After Thanksgiving, "Face the Nation" conversations on “gratitude”


After a grueling election season and a difficult year, CBS’ “Face the Nation” took a break from politics Sunday to talk to Americans who are helping others about their idea of “gratitude.”

Vin Scully, the legendary Los Angeles Dodgers announcer who retired this fall after 67 years in the business, spoke with “Face the Nation” last week to reflect on his decades in the baseball business.

“What I loved was the roar of the crowd,” said Scully. “And so when I do the game, my philosophy is do it quickly, call the play accurately -- and then shut up.”

Scully reflected on the highlights of the games he’s announced at, including his iconic call in 1974 when Hank Aaron broke the all-time record for home runs previously held by Babe Ruth. During that game, he called the day “a marvelous moment for the country and the world” -- but also stayed silent for more than a minute as Aaron ran the bases and the crowd cheered.

“To me of all the home runs that’s the most important one I ever saw,” Scully said.

Scully, who was just awarded the Presidential Medal of Freedom in Washington last week, said he has many things to be grateful for in his life.

“I am grateful for God’s grace to allow me to do what i’ve done for 67 years,” he said. “I am grateful for my wife, my 16 grandchildren, my three great-grandchildren, for a life that has been beyond fulfillment of a dream.”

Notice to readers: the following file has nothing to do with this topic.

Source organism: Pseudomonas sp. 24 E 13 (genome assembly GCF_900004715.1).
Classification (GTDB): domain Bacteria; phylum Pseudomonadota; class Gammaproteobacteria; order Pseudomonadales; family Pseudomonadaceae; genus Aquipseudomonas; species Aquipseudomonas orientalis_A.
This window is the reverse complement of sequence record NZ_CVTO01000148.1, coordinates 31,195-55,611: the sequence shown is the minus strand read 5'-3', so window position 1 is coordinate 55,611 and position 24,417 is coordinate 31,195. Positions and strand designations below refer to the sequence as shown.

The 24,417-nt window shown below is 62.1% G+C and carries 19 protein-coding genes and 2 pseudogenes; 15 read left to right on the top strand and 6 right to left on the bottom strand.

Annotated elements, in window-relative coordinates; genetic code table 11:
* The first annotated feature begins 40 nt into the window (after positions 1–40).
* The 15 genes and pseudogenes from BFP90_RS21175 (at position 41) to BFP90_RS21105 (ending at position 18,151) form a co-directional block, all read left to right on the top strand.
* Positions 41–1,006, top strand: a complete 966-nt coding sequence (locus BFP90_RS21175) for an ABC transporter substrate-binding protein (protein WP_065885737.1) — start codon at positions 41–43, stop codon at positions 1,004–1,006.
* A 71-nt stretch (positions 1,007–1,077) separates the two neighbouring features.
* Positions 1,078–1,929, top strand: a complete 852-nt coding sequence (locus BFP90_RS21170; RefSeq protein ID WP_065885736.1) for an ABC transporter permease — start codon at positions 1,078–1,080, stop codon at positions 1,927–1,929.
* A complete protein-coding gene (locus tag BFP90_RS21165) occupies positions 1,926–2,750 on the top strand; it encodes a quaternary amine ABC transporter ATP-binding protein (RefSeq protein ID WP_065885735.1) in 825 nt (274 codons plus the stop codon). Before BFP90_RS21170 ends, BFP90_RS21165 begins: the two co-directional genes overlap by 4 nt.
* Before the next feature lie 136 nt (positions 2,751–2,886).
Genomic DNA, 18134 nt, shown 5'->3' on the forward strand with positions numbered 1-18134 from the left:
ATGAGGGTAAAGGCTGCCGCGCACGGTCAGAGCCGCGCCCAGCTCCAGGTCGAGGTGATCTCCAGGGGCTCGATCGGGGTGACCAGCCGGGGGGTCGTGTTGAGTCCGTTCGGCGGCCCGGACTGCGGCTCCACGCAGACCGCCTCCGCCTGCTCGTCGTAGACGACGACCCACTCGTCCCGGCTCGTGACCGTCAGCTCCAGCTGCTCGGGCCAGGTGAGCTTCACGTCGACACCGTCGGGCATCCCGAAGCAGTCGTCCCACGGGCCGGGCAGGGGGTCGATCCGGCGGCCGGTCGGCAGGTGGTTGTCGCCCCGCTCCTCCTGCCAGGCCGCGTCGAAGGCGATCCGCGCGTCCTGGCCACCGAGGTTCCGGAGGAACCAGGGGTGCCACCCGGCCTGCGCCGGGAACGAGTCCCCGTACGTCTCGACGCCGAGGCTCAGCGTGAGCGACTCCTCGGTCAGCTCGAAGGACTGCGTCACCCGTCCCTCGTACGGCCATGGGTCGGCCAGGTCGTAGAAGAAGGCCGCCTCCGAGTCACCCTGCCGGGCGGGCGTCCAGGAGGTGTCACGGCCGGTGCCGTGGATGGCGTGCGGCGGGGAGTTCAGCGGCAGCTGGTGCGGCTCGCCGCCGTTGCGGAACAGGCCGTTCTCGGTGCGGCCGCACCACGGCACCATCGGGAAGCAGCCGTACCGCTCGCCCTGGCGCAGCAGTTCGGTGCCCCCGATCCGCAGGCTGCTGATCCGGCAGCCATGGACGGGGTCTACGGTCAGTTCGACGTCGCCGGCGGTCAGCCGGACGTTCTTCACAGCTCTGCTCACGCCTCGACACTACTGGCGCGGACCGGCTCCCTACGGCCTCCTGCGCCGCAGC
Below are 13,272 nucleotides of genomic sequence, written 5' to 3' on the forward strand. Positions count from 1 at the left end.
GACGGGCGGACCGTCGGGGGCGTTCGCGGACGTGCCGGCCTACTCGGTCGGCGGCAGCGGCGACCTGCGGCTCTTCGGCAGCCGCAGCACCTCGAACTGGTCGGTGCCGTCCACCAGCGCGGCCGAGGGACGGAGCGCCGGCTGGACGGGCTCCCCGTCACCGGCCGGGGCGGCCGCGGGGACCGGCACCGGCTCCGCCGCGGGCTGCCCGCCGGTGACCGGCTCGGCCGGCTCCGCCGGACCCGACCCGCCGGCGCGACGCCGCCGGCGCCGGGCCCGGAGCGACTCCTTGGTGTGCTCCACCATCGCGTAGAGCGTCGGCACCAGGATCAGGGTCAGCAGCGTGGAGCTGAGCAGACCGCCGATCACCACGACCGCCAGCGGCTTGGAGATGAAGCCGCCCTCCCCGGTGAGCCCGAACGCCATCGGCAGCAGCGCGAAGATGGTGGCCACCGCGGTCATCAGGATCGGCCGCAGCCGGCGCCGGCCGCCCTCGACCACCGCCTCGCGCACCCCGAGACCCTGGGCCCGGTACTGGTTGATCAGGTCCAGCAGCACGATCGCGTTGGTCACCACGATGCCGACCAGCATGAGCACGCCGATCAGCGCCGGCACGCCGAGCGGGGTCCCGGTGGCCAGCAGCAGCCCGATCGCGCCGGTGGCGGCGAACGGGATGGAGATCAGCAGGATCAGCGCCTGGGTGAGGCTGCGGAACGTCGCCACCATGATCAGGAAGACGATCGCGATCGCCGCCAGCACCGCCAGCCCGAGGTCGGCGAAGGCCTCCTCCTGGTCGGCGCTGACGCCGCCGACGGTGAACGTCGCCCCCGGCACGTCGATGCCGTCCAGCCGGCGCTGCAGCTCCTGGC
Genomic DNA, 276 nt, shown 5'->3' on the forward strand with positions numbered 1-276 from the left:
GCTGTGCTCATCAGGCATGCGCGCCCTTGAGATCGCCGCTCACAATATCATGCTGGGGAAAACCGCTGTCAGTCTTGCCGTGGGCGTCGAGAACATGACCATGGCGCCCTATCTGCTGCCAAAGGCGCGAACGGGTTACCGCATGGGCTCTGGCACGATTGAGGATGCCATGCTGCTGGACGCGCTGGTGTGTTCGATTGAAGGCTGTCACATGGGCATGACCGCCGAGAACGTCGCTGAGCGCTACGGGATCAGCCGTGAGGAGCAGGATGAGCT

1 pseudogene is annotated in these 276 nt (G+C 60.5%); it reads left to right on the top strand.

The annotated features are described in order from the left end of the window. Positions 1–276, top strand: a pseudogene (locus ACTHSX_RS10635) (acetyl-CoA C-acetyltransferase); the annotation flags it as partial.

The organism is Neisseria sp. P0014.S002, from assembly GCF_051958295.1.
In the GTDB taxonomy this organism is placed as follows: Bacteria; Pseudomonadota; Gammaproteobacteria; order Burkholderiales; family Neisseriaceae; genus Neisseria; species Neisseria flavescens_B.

Jahana Hayes, a teacher at John F. Kennedy High School in Waterbury, Ct., and the winner of this year’s National Teacher of the Year Award, said it’s easy to name the thing that brings her joy in life: her students.

“I meet them at 14 when they’re not really sure who they are and the impact they can have,” she said. “So helping them find their gift … that’s what brings me joy.”

Brandon Stanton, who founded the “Humans of New York” website, told “Face the Nation” that he started the website because he wanted to become a photographer, but needed a way to stand out. “Humans of New York” is a series of thousands of photos and stories of people Stanton stops on the street, an effort he’s expanded around the world.

“We share so many philosophies, we share so many opinions, but the one thing that we have that is truly unique and makes us truly ourselves is our stories,” he said. “And so when I interview somebody, my questions tend to follow the lines of trying to find out a story about this person that I have not heard from the other 10,000 people I’ve talked to.”

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    Emily Schultheis

    Emily Schultheis is a reporter/editor for CBS News Digital.